For the next several days, Pat adds, the "big focus was on cleanup and record recovery.
"We blocked off areas such as the labs, pathology and nuclear medicine until special crews could come in and secure them," Rick says.
Initial work at the site also included some significant structural stabilization.
"As soon as we could, we relieved the immediate danger to the roof by shoring it up," Rick says. "Then we got up top on the roof and began removing the debris to take the load off."
That debris removal, he adds, "was basically done by hand, with workers working from a boom truck and removing the debris brick by brick.
"During the second week, we went to work to make the structures as safe as we could make them," Pat says. This included removal of debris, cutting of damaged wires and pipes, shoring of damaged walls and ceilings, and so on.
Meanwhile, Alcon was helping the hospital set up a temporary hospital area in a nearby parking lot. This involved construction of some temporary wood-framed structures, installation of electrical service and plumbing, installation of some 14 light towers to provide temporary lighting for the parking area, and construction of temporary fencing — not to mention fabrication of movable lead-lined walls to allow medical personnel to make x-rays. Subcontractors Albany Electric and Lipsey Mechanical played important roles in this portion of the work, Pat adds.
"The temporary hospital serves more like a triage center," Pat notes, "handling emergencies and then sending the patients on to other facilities in the area. But it's my understanding that they've delivered a baby over there too."
In light of the severe damage, the decision was made to demolish the Healthplex facility. Alcon Associates was also the contractor for that work, and subcontractor D.H. Griffin Wrecking Company handled the actual demolition. The Healthplex was originally constructed as a Wal-Mart facility, and (interestingly enough) Alcon was the general contractor on the first phase of its conversion to a medical facility too.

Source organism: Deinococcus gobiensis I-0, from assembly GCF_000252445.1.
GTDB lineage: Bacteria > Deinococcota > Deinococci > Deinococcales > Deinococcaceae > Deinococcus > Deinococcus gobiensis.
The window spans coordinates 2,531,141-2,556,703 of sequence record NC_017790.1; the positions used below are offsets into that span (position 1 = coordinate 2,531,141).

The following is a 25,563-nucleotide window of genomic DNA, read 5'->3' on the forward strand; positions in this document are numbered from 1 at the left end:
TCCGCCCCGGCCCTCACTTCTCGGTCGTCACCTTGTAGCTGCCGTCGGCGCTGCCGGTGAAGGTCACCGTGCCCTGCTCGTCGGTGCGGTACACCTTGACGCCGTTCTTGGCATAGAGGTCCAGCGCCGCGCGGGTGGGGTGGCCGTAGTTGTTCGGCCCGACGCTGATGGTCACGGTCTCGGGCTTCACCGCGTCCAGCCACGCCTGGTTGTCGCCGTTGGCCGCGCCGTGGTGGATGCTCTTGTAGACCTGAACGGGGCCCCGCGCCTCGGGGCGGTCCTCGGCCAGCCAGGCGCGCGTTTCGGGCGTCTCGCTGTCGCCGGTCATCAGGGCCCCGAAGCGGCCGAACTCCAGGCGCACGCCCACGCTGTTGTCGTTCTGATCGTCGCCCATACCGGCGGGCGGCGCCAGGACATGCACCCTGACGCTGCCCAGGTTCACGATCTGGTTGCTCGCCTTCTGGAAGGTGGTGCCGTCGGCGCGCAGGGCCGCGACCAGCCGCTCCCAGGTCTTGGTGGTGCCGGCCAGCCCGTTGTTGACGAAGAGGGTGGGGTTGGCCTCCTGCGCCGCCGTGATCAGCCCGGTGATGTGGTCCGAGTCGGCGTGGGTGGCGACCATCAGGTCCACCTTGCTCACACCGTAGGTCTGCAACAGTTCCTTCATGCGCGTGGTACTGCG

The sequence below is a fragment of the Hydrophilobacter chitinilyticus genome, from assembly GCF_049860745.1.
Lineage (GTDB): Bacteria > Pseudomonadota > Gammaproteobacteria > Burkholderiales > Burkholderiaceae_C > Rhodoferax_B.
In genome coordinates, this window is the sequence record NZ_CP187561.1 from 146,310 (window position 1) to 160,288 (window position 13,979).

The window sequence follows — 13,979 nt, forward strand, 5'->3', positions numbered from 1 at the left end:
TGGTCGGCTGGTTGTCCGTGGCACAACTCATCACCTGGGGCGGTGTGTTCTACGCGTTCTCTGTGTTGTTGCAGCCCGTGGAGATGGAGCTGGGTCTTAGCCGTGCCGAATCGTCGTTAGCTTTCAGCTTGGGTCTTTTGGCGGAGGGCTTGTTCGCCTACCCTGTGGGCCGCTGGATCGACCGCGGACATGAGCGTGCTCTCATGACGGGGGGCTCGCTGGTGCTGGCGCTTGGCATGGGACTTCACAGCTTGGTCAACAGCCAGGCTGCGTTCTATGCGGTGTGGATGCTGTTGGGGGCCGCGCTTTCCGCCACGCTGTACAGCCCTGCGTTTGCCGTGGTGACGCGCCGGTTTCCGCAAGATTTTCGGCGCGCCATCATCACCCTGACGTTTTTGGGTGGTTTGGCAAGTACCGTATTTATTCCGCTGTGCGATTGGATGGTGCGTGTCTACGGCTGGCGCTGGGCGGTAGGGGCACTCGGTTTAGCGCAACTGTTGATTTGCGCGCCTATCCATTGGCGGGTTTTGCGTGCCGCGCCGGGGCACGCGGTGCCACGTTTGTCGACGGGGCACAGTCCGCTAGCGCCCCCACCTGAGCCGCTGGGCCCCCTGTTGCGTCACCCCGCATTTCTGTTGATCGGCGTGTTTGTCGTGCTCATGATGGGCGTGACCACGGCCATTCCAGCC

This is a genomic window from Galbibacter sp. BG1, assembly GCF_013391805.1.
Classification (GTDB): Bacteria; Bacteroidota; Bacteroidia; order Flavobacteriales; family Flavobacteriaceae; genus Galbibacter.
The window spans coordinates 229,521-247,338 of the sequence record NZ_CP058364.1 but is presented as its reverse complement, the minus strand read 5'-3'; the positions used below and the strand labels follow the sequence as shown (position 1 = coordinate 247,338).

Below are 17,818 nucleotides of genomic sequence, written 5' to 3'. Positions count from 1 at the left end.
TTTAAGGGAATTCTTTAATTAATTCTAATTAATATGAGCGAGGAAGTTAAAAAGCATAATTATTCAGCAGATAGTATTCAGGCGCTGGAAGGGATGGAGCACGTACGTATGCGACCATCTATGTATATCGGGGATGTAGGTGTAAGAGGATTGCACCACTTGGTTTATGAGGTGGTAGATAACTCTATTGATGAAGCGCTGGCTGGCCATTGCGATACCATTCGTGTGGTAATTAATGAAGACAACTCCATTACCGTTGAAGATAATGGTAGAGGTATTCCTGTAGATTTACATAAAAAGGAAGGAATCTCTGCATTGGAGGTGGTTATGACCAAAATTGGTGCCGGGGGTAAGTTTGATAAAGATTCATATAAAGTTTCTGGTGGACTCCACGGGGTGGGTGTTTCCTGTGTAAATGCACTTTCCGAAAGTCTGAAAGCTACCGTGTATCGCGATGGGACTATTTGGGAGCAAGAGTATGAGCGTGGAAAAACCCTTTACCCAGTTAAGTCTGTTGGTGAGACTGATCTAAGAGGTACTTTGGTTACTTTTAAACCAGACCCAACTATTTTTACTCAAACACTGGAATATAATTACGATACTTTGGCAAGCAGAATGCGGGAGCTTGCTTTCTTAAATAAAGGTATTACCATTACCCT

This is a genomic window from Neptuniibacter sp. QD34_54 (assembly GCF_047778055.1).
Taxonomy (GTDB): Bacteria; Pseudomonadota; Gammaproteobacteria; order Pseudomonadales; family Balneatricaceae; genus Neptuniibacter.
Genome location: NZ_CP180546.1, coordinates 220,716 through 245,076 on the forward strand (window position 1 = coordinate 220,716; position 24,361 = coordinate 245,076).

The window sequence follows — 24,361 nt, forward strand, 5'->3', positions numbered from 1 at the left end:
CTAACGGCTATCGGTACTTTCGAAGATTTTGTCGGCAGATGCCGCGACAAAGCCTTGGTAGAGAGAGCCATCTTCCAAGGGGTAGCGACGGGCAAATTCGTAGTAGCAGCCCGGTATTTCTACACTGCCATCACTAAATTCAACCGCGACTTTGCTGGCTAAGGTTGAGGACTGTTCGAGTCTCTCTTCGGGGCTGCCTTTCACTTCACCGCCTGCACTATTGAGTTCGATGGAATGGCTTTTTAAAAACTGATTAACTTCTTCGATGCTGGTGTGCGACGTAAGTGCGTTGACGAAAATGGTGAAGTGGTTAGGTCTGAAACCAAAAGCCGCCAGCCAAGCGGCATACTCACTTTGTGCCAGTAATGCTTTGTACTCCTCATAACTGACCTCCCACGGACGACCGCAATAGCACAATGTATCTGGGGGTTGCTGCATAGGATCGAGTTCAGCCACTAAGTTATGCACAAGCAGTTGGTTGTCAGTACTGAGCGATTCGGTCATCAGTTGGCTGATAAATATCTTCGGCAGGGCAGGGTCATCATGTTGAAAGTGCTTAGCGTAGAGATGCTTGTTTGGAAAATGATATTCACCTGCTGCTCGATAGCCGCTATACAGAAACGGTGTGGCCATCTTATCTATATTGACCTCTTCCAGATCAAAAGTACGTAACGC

"In 2003 we constructed a 7,000-square-foot women's imaging center there," Rick says, "and the plans were to add a rehab and wellness facility for the community there too."
But now, he continues, "They will have to start over."
As a long-time member of the Americus community, Alcon has handled other post-tornado work in the area as well. At nearby Harvey's Supermarket, for example, Alcon crews were called on to install shoring, remove debris from the roof, and reconstruct a 180-foot-long, 18-foot-high firewall. Elsewhere, the contractor's crews helped a small drugstore board up damaged windows and doors.
What lies ahead for the hospital?
"There is a tremendous job ahead," Pat says. "About that there is no doubt." He adds, "We're doing our best to get it taken care of, but we expect we will be here for a while."